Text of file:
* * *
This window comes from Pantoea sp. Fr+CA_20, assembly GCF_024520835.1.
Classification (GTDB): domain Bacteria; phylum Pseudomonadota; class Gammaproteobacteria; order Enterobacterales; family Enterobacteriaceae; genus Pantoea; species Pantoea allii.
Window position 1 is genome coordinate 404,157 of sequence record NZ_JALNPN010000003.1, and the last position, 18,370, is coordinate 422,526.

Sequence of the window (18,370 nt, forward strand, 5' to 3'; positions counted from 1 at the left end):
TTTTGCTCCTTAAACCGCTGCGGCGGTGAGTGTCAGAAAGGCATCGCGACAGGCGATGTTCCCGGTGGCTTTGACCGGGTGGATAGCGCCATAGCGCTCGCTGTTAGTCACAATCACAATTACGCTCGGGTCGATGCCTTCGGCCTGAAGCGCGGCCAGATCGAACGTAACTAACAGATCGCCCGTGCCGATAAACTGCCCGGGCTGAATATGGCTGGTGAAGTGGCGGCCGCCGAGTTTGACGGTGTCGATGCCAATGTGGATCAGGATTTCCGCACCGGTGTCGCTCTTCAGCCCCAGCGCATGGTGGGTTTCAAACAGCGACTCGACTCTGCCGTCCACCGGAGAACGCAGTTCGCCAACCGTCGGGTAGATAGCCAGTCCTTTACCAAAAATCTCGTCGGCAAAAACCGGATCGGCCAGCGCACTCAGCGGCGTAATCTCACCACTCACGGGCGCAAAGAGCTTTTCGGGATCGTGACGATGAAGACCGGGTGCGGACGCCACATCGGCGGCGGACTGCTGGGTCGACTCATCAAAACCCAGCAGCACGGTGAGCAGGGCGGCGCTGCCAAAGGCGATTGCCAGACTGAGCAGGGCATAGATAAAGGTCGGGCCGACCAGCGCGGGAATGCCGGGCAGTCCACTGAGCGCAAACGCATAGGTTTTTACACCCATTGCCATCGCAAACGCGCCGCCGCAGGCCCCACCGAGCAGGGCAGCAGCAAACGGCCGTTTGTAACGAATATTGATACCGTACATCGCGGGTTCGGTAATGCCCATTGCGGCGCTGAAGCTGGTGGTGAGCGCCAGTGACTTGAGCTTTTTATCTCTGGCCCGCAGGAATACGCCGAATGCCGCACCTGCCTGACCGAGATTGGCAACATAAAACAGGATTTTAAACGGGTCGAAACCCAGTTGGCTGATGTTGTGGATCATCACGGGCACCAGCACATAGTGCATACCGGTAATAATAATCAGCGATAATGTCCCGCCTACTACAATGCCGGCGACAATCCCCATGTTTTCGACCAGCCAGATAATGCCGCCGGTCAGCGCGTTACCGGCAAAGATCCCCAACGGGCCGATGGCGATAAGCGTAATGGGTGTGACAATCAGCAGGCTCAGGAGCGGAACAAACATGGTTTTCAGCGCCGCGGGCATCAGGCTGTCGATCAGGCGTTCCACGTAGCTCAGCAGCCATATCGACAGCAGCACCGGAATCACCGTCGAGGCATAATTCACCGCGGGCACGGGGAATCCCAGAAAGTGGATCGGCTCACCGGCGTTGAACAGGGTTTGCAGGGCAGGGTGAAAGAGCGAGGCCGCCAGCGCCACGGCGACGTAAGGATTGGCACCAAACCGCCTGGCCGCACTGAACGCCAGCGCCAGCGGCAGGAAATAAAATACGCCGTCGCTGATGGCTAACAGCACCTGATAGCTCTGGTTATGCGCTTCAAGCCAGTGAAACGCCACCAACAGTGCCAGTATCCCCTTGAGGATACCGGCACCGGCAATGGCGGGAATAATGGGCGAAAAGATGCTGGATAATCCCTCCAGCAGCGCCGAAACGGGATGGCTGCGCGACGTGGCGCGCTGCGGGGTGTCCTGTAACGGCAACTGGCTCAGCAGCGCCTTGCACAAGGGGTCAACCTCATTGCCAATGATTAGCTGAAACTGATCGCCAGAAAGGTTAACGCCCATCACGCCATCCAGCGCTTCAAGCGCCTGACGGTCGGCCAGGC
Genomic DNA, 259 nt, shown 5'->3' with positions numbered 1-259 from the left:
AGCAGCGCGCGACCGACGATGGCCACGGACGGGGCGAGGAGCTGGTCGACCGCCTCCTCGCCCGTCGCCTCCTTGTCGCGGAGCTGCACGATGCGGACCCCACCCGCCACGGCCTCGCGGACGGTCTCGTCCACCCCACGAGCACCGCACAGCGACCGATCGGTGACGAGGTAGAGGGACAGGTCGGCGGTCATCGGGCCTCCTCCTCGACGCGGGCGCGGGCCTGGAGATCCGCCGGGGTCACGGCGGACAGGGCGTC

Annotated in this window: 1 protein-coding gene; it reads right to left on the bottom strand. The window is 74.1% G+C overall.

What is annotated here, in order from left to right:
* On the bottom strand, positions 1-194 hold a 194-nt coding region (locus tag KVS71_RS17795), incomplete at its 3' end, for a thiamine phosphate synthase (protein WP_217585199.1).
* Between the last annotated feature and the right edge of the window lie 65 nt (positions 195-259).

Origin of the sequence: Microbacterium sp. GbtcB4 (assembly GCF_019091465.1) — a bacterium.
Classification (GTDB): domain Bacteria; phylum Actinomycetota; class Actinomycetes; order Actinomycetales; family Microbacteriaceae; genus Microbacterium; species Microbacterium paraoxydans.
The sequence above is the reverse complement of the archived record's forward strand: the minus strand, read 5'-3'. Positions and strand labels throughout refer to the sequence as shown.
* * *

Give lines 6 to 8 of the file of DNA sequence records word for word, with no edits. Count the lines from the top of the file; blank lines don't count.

Genomic DNA, 259 nt, shown 5'->3' with positions numbered 1-259 from the left:
AGCAGCGCGCGACCGACGATGGCCACGGACGGGGCGAGGAGCTGGTCGACCGCCTCCTCGCCCGTCGCCTCCTTGTCGCGGAGCTGCACGATGCGGACCCCACCCGCCACGGCCTCGCGGACGGTCTCGTCCACCCCACGAGCACCGCACAGCGACCGATCGGTGACGAGGTAGAGGGACAGGTCGGCGGTCATCGGGCCTCCTCCTCGACGCGGGCGCGGGCCTGGAGATCCGCCGGGGTCACGGCGGACAGGGCGTC

Annotated in this window: 1 protein-coding gene; it reads right to left on the bottom strand. The window is 74.1% G+C overall.